The hiring freeze might be considered more of an asset for the NDP’s image than a political liability. Opposition parties generally ignore it and NDP ministers usually mention it in the same breath as “fiscal responsibility.”
Six per cent of the civil service is currently vacant, Doer says. The unionized workforce alone includes about 12,500 employees, suggesting that at least 750 jobs — and maybe many more factoring rn management — are unfilled.
“Front-line jobs,” such as jail guards, are filled immediately, Doer says.
Doer says the policy has helped Manitoba improve its rank from fifth most costly civil service per capita in 1999 to eighth-
Winnipeg is the region most affected by unfilled Conservation jobs. In the western half of Manitoba, there are at least seven jobs wanting in Neepawa, Portage la Praine, Brandon and McCrearv combined.
BRUCE BUMSTEAD/BRANDON SUN
Angie Chapman of the J&G Supply fastball team gets a refreshing spray from one of her coaches during a break between innings at Simplot Millennium Park yesterday.
Israeli troops sift through rubble for wanted Palestinians
North and South Korea accuse each other of provoking naval clash
HEBRON, West Bank — Israeli troops searching yesterday through heaps of smashed concrete and metal found no sign of several wanted Palestinians while an Israeli army officer said the men may have escaped two massive explosions at a Palestinian building the army blew up when surrender went ignored.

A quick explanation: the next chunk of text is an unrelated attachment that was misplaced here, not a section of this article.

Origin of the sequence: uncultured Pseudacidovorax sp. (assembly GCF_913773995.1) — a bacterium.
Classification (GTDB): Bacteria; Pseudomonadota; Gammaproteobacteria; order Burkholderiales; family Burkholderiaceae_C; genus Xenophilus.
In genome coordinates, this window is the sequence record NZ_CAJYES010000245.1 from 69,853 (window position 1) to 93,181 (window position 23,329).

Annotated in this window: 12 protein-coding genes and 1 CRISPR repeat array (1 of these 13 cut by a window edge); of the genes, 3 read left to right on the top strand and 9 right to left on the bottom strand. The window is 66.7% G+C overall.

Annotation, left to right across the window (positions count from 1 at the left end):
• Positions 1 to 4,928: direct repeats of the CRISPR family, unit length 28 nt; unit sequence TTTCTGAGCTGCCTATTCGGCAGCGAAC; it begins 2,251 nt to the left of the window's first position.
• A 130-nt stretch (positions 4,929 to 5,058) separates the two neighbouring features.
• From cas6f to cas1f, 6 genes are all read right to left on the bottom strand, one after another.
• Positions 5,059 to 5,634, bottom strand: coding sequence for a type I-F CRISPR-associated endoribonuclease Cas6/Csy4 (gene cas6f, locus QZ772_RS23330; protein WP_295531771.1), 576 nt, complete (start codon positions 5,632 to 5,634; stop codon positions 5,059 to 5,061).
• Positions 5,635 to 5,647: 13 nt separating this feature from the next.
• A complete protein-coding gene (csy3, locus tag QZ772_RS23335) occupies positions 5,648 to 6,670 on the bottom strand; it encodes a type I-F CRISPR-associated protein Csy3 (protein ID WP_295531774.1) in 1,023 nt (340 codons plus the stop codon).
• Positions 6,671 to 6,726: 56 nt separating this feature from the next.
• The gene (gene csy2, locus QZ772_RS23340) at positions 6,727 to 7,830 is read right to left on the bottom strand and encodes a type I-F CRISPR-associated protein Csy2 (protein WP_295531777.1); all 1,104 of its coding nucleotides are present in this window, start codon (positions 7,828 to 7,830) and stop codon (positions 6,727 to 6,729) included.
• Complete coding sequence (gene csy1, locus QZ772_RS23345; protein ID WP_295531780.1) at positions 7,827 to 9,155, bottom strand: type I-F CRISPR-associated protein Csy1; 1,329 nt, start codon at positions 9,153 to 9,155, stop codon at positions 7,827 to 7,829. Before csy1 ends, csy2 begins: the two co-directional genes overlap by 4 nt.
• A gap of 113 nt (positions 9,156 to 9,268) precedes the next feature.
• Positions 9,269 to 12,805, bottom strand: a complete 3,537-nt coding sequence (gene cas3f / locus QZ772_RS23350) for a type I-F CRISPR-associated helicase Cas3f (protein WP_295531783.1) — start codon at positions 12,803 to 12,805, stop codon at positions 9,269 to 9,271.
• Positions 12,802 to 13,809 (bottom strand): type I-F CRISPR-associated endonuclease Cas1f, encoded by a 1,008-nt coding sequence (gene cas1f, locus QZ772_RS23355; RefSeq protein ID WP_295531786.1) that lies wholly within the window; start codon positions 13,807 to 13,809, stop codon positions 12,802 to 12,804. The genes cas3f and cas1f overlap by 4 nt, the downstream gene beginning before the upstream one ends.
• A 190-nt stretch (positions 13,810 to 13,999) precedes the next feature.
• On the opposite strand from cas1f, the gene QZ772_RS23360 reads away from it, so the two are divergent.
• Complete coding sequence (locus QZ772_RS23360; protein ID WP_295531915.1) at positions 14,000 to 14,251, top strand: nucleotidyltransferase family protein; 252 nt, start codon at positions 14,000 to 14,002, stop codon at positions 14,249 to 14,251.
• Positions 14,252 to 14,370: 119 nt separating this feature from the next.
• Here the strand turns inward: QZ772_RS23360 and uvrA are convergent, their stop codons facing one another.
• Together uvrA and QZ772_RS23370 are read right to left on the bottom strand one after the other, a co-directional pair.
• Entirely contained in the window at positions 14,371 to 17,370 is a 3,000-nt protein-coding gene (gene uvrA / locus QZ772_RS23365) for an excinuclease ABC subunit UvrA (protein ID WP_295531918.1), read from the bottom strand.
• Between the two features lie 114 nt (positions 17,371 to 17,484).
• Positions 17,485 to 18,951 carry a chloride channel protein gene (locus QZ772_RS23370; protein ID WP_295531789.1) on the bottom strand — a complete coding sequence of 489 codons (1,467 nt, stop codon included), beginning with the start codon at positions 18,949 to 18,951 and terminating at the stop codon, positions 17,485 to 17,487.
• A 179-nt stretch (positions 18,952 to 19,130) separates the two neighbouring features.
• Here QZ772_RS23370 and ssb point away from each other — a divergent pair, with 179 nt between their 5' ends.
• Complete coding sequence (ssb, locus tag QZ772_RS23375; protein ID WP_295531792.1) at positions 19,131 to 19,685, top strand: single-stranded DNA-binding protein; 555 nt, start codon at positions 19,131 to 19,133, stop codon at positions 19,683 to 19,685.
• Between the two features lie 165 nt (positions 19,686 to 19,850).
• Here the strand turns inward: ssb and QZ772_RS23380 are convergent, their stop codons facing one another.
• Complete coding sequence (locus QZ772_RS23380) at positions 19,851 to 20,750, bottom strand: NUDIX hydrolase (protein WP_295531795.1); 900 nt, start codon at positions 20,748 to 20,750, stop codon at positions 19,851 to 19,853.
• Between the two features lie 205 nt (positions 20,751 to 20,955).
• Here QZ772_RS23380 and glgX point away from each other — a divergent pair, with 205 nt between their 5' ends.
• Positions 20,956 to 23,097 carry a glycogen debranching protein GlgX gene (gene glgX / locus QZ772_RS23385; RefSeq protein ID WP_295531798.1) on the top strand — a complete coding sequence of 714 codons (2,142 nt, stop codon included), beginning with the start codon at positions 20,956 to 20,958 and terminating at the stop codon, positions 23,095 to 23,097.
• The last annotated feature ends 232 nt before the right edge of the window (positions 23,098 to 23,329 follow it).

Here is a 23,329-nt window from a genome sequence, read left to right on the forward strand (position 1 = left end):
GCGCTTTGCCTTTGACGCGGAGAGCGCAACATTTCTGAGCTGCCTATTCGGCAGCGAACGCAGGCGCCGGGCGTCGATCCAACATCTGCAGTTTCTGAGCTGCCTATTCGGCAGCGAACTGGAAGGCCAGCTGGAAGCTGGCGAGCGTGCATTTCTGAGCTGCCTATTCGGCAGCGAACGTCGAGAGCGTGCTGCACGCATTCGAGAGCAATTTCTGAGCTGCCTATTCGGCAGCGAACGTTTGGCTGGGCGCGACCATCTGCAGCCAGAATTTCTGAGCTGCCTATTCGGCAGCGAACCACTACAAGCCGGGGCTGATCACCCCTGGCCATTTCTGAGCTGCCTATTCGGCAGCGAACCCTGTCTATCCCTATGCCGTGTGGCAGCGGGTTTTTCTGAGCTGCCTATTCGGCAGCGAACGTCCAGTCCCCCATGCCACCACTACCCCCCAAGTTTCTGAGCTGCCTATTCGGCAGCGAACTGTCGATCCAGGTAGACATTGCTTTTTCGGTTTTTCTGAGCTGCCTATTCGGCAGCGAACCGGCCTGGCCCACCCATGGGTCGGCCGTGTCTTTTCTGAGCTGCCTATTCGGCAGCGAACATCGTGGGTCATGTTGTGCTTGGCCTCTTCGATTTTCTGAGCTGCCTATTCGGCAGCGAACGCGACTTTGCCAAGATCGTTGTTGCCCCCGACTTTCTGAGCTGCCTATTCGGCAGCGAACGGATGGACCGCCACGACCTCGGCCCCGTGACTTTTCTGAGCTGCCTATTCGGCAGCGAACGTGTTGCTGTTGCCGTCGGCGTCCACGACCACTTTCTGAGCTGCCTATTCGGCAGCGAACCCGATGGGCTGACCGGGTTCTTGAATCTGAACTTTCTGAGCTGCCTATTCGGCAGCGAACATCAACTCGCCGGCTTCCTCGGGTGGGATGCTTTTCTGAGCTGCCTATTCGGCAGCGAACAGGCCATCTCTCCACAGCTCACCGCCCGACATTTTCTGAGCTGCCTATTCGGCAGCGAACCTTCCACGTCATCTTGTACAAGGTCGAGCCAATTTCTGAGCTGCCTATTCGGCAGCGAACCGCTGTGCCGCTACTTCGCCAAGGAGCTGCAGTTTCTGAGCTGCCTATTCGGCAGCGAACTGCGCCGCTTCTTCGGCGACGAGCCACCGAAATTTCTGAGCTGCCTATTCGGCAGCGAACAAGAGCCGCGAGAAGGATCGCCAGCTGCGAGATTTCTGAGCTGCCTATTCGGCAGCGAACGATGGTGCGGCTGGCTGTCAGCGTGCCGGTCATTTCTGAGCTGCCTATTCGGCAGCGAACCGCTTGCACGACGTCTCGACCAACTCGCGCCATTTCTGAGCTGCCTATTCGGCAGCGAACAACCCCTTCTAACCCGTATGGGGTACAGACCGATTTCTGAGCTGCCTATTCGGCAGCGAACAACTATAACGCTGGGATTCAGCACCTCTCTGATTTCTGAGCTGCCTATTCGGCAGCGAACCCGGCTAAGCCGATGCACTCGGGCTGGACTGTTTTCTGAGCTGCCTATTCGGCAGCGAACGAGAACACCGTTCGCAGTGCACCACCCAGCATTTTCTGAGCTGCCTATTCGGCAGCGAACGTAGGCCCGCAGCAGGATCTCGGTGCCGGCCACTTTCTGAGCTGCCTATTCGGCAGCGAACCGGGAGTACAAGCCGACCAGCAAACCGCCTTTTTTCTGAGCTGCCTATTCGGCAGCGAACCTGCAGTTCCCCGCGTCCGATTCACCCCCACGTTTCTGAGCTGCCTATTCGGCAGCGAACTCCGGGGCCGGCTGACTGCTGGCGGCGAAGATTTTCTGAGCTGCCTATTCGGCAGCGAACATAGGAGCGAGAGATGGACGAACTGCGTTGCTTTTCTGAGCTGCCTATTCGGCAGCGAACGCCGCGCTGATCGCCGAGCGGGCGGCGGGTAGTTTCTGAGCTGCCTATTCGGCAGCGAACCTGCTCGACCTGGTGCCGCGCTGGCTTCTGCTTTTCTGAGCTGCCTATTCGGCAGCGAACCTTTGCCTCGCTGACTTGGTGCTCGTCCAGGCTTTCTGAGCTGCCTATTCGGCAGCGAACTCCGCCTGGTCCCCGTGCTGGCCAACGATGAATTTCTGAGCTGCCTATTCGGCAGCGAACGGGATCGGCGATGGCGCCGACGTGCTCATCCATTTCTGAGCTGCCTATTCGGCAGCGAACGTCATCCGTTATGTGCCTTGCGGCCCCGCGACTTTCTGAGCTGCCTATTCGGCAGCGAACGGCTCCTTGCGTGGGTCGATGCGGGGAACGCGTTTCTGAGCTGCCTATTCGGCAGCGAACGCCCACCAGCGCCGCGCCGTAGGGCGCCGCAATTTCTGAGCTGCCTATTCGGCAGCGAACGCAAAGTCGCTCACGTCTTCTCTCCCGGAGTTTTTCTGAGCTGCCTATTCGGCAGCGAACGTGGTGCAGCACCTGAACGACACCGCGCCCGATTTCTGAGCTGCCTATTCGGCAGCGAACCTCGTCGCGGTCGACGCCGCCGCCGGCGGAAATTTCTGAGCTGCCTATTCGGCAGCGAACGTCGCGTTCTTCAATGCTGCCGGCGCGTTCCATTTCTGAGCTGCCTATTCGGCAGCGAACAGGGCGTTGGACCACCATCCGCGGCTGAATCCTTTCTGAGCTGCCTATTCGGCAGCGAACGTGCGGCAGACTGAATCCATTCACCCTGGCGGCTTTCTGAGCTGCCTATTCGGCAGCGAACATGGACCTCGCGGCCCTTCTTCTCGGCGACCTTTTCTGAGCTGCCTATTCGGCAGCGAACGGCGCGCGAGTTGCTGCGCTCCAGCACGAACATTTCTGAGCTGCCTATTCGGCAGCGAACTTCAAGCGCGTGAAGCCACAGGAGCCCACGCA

Many Palestinians doubt the men were inside when the four-day siege ended at a government and security compound early yesterday, maintaining Israel only wanted to deliver another blow to Palestinian President Yasser Arafat’s administration.
Broken satellite dishes, water tanks, blankets and metal window frames were strewn over an area nearly a square block. Two bulldozers pushed through the piles of rubble, one of them smashing a demolished small concrete building.
Israeli officials said weapons and ammunition had been found at the compound. Soldiers took an AK-47 found in the debris and carried out some rolled documents.
International observers videotaped the work and interviewed area residents, who were cleaning up shattered glass and picking pieces of metal pipes out of flower beds 150 metres away. Dust and shattered glass coated classrooms, desks and textbooks in a Japanese-funded elementary school.
In its statement after the first explosion, the army said it had rigged the building to blow in the area where the wanted men were hiding. Lt.-Col. Olivier Rafuwicz, cai cu my spokesman, said that